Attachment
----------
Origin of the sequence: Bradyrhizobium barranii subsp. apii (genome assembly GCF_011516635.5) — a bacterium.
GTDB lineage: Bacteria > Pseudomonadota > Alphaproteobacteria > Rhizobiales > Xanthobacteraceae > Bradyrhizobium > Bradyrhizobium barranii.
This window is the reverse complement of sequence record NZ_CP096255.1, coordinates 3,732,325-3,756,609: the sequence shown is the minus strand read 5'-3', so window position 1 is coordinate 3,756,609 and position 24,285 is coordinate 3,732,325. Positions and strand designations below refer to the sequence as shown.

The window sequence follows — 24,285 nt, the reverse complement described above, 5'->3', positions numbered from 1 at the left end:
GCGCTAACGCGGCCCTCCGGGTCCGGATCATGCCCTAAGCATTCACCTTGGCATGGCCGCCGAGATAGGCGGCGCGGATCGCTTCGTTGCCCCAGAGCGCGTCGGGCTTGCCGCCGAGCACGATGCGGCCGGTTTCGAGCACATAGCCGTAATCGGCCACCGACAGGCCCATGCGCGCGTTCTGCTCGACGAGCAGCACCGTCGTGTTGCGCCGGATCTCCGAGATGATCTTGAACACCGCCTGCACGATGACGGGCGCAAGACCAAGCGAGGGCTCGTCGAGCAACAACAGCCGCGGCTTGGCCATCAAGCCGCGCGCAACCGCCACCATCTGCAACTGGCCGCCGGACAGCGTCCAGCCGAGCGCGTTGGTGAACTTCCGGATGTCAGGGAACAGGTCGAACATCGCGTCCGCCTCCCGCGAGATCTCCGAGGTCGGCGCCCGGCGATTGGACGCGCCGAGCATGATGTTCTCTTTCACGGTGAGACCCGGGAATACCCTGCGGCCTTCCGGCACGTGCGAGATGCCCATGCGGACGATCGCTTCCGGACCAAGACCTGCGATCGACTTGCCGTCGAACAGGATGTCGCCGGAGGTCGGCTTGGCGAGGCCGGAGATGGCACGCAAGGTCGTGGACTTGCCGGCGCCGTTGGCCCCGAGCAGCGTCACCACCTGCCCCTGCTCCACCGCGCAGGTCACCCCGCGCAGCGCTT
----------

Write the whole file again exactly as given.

Origin of the sequence: Bradyrhizobium barranii subsp. apii (genome assembly GCF_011516635.5) — a bacterium.
GTDB lineage: Bacteria > Pseudomonadota > Alphaproteobacteria > Rhizobiales > Xanthobacteraceae > Bradyrhizobium > Bradyrhizobium barranii.
This window is the reverse complement of sequence record NZ_CP096255.1, coordinates 3,732,325-3,756,609: the sequence shown is the minus strand read 5'-3', so window position 1 is coordinate 3,756,609 and position 24,285 is coordinate 3,732,325. Positions and strand designations below refer to the sequence as shown.

The window sequence follows — 24,285 nt, the reverse complement described above, 5'->3', positions numbered from 1 at the left end:
GCGCTAACGCGGCCCTCCGGGTCCGGATCATGCCCTAAGCATTCACCTTGGCATGGCCGCCGAGATAGGCGGCGCGGATCGCTTCGTTGCCCCAGAGCGCGTCGGGCTTGCCGCCGAGCACGATGCGGCCGGTTTCGAGCACATAGCCGTAATCGGCCACCGACAGGCCCATGCGCGCGTTCTGCTCGACGAGCAGCACCGTCGTGTTGCGCCGGATCTCCGAGATGATCTTGAACACCGCCTGCACGATGACGGGCGCAAGACCAAGCGAGGGCTCGTCGAGCAACAACAGCCGCGGCTTGGCCATCAAGCCGCGCGCAACCGCCACCATCTGCAACTGGCCGCCGGACAGCGTCCAGCCGAGCGCGTTGGTGAACTTCCGGATGTCAGGGAACAGGTCGAACATCGCGTCCGCCTCCCGCGAGATCTCCGAGGTCGGCGCCCGGCGATTGGACGCGCCGAGCATGATGTTCTCTTTCACGGTGAGACCCGGGAATACCCTGCGGCCTTCCGGCACGTGCGAGATGCCCATGCGGACGATCGCTTCCGGACCAAGACCTGCGATCGACTTGCCGTCGAACAGGATGTCGCCGGAGGTCGGCTTGGCGAGGCCGGAGATGGCACGCAAGGTCGTGGACTTGCCGGCGCCGTTGGCCCCGAGCAGCGTCACCACCTGCCCCTGCTCCACCGCGCAGGTCACCCCGCGCAGCGCTT